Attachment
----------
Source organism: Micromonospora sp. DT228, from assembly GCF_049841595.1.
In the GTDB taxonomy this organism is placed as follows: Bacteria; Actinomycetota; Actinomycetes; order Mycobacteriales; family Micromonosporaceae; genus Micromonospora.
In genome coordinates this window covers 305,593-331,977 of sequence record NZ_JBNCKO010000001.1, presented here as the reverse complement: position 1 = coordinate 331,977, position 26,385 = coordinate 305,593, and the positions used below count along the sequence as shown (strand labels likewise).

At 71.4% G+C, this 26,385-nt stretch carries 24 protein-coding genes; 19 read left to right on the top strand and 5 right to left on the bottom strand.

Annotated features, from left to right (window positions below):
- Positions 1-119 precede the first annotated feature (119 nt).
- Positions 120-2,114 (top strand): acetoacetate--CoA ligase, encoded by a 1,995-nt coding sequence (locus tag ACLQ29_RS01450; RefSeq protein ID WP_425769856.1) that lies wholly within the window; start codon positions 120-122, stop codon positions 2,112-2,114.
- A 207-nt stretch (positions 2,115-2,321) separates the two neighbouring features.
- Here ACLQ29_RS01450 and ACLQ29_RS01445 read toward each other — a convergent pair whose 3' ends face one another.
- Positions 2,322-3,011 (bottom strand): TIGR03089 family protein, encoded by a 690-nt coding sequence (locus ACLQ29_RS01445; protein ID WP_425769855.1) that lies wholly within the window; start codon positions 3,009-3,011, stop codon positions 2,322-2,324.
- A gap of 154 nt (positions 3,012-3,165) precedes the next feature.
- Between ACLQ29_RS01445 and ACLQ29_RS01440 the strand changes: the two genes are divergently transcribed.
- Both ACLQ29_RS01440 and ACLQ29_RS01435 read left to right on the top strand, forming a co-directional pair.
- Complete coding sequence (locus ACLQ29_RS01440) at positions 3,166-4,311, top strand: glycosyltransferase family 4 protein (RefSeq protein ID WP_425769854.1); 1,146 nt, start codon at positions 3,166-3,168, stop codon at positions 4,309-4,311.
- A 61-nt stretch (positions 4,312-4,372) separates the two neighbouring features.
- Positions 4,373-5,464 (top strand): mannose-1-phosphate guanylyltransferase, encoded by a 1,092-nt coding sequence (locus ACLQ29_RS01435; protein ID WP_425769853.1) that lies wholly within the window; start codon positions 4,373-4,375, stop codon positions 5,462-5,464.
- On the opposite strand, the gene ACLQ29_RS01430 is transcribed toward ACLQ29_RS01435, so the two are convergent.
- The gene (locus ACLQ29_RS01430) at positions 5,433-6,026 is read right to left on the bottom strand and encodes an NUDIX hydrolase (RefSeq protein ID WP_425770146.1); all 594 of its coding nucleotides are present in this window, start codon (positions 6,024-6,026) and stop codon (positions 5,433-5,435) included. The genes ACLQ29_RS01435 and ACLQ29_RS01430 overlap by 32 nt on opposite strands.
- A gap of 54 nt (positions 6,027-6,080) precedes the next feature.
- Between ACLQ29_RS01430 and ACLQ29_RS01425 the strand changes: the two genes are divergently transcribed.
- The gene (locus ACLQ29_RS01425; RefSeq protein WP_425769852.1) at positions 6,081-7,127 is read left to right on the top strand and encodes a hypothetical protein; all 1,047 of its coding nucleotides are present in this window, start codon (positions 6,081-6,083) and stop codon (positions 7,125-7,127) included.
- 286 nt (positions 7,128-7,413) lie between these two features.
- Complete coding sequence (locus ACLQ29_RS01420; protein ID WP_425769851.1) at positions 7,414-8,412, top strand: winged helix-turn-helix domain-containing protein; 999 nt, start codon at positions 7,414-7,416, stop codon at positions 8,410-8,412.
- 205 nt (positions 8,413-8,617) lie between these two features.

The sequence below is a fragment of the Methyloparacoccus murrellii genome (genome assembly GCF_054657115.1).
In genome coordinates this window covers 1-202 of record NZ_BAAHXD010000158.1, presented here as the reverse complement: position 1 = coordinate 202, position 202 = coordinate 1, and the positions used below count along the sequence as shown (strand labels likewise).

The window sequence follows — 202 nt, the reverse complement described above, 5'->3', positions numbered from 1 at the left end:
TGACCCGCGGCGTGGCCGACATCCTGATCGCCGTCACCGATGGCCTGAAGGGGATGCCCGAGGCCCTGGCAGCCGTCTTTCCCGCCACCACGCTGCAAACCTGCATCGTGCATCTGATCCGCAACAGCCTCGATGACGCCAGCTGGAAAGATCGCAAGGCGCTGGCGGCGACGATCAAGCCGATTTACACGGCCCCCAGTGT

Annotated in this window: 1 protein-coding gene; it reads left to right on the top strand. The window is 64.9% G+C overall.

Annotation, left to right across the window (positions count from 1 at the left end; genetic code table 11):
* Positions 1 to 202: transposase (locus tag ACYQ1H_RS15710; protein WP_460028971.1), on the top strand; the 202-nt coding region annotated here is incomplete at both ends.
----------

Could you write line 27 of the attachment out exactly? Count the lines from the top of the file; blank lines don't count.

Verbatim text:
The window sequence follows — 202 nt, the reverse complement described above, 5'->3', positions numbered from 1 at the left end: